Much of the East Coast is green today for St. Patrick’s Day, but overall it’s been another red week for biotech. Indexes continued to slump despite some good data from the likes of Celator Pharmaceuticals of Ewing, NJ. More on that and the rest of your East Coast news below.
—The battle between rival developers of a new class of cholesterol-lowering drugs spilled into the courtroom this week, as Tarrytown, NY-based Regeneron Pharmaceuticals (NASDAQ: REGN) and partner Sanofi lost round one of a patent fight with rival Amgen (NASDAQ: AMGN). A Delaware jury ruled that Regeneron and Sanofi’s alirocumab (Praluent) violates patents granted to Amgen for its drug evolocumab (Repatha). Regeneron and Sanofi plan to appeal the ruling. A hearing to decide on a permanent injunction that would force them to stop selling their drug is set for March 23 and March 24.
—For two years, a small group at NYU has been incubating an initiative to help bridge the “valley of death,” where promising projects are stymied by a lack of funding to get out of the lab and into a company. Biotech startups have recently begun to emerge from the initiative—called the “office of therapeutics alliances”—most recently a company called iBeCa Therapeutics that could end up being acquired by Bristol-Myers Squibb (NYSE: BMY). I spoke with the OTA’s associate dean, Robert Schneider, and director, Nadim Shohdy, about the OTA initiative, which they likened to a “virtual biotech,” a term applied to life sciences startups that outsource much of their functions.
—This week, my colleague Alex Lash took a look at some of the developments underway to combat the Zika virus, among them an effort by Lebanon, NH-based antibody shop Adimab.
—Cambridge, MA-based Blueprint Medicines (NASDAQ: BPMC) inked a broad partnership with Roche to develop a group of molecules called immunokinases that might be useful for cancer immunotherapy. Blueprint got $45 million up front as part of the deal, and stands to take in more than $1 billion if everything breaks right.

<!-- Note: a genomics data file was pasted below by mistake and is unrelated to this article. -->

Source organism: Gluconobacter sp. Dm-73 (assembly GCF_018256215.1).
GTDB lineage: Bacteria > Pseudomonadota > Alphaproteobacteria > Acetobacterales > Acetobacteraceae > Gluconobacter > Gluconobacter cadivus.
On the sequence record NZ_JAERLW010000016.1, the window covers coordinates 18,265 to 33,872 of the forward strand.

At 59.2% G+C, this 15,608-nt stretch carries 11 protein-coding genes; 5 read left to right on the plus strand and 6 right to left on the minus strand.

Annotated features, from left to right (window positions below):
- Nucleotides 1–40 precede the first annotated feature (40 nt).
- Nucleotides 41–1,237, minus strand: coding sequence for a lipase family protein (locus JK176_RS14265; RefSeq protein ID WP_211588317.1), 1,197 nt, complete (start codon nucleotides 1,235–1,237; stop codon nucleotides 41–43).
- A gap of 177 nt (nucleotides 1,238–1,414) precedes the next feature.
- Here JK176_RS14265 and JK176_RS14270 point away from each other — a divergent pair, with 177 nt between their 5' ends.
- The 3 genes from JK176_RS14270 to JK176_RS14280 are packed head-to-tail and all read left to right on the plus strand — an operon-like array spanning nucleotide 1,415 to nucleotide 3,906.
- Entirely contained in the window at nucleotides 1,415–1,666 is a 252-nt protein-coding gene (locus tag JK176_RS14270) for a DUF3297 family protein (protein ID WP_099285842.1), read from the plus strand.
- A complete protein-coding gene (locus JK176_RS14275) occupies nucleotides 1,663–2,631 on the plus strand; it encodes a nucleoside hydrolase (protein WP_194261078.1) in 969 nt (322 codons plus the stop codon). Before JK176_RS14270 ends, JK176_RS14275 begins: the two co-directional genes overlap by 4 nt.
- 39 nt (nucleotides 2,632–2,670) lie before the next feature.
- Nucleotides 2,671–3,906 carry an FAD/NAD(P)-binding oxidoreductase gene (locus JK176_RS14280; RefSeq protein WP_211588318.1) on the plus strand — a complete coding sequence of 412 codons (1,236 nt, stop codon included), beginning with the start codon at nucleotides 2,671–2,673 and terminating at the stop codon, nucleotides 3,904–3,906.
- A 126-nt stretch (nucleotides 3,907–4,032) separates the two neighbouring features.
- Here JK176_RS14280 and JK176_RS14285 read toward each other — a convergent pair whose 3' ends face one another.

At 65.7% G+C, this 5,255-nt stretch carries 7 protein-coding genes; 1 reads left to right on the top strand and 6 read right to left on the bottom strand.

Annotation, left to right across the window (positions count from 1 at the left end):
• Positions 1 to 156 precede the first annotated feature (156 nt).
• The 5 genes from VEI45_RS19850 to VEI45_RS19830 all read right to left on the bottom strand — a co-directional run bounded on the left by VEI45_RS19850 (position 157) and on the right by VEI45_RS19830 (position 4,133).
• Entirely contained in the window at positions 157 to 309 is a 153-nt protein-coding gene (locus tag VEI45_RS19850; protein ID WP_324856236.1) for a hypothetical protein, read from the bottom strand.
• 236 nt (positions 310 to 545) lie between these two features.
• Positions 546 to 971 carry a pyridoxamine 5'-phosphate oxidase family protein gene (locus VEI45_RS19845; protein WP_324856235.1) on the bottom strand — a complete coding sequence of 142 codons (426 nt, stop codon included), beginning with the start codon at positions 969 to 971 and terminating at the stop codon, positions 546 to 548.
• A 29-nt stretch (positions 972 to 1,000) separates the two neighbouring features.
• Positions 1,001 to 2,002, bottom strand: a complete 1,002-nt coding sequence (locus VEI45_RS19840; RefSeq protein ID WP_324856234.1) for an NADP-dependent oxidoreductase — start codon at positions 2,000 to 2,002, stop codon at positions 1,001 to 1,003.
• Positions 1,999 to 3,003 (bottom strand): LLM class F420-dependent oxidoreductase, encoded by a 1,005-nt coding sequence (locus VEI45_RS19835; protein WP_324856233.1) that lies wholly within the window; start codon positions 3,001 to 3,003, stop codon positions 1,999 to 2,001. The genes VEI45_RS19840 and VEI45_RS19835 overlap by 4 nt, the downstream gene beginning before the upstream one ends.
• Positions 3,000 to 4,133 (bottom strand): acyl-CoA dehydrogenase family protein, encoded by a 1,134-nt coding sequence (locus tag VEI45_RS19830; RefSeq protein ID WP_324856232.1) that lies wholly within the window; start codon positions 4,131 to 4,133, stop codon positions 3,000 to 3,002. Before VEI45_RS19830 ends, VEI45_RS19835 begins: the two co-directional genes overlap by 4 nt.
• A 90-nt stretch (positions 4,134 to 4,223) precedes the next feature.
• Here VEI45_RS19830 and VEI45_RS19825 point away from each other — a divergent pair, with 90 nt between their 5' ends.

—Shares of Ewing, NJ-based Celator Pharmaceuticals (NASDAQ: CPXX) more than quadrupled this week after the company posted positive results from a Phase 3 study of its experimental acute myeloid leukemia treatment CPX-351—a reformulation of the standard-of-care AML chemotherapy combination of cytarabine and daunorubicin. TheStreet.com has more on CPX-351, branded as Vyxeos, and the study results here. Celator expects to apply for approval of the treatment in the U.S. and Europe later this year.
—Cambridge-based CRISPR Therapeutics saw some changes to its board of directors this week. Yumanity Therapeutics CEO and former Onyx Pharmaceuticals CEO Tony Coles—who was already on the board—was named chairman, replacing Versant Ventures managing director Brad Bolzon. Pablo Cagnoni, another Onyx veteran and currently the president and CEO of San Francisco Bay Area startup Tizona Therapeutics, also joined CRISPR’s board.
—Vedanta Biosciences also made a few moves this week. The microbiome drug developer opened a new headquarters in Cambridge, MA, and named former Genzyme executive Bruce Roberts its chief scientific officer.
—The Patent Trademark Office has begun what’s known as an inter partes review on four patents for Ardsley, NY-based Acorda Therapeutics’ (NASDAQ: ACOR) multiple sclerosis drug dalfampridine (Ampyra). In response to a challenge brought by hedge fund manager Kyle Bass, the Patent Trial and Appeal Board will review the patents, which are set to expire between 2025 and 2027. A decision is expected within a year; ISI Evercore analyst Mark Schoenebaum wrote in a note that Acorda would likely appeal if things don’t go the company’s way.
—There’s just a few weeks left before our annual biotech bashes in New York (March 29) and Boston (April 6). Be sure to check out the agenda for both New York’s Life Science Disruptors and What’s Hot in Boston Biotech, which we’ve posted over the past week. In New York, we’re focusing on the recent influx of early stage biotech investors and new startups; in Boston, a wide range of biotech innovations, from CRISPR-Cas9 to new types of cancer vaccines.
—Bayer became the latest large pharmaceutical company to establish a hub in Cambridge. This week it opened what it’s called the “Bayer East Coast Innovation Center,” joining a list of other similarly named pharma outposts—like Johnson & Johnson’s Boston Innovation Center—meant to engage the local life sciences community and scout for alliances and deals. Bayer already has a few partnerships in place with Boston-area biotechs including CRISPR Therapeutics and Dimension Therapeutics (NASDAQ: DMTX), and an alliance with The Broad Institute of MIT and Harvard.
Photo of St. Patrick’s Day Parade in New York City courtesy of flickr user Kelly McCarthy via Creative Commons.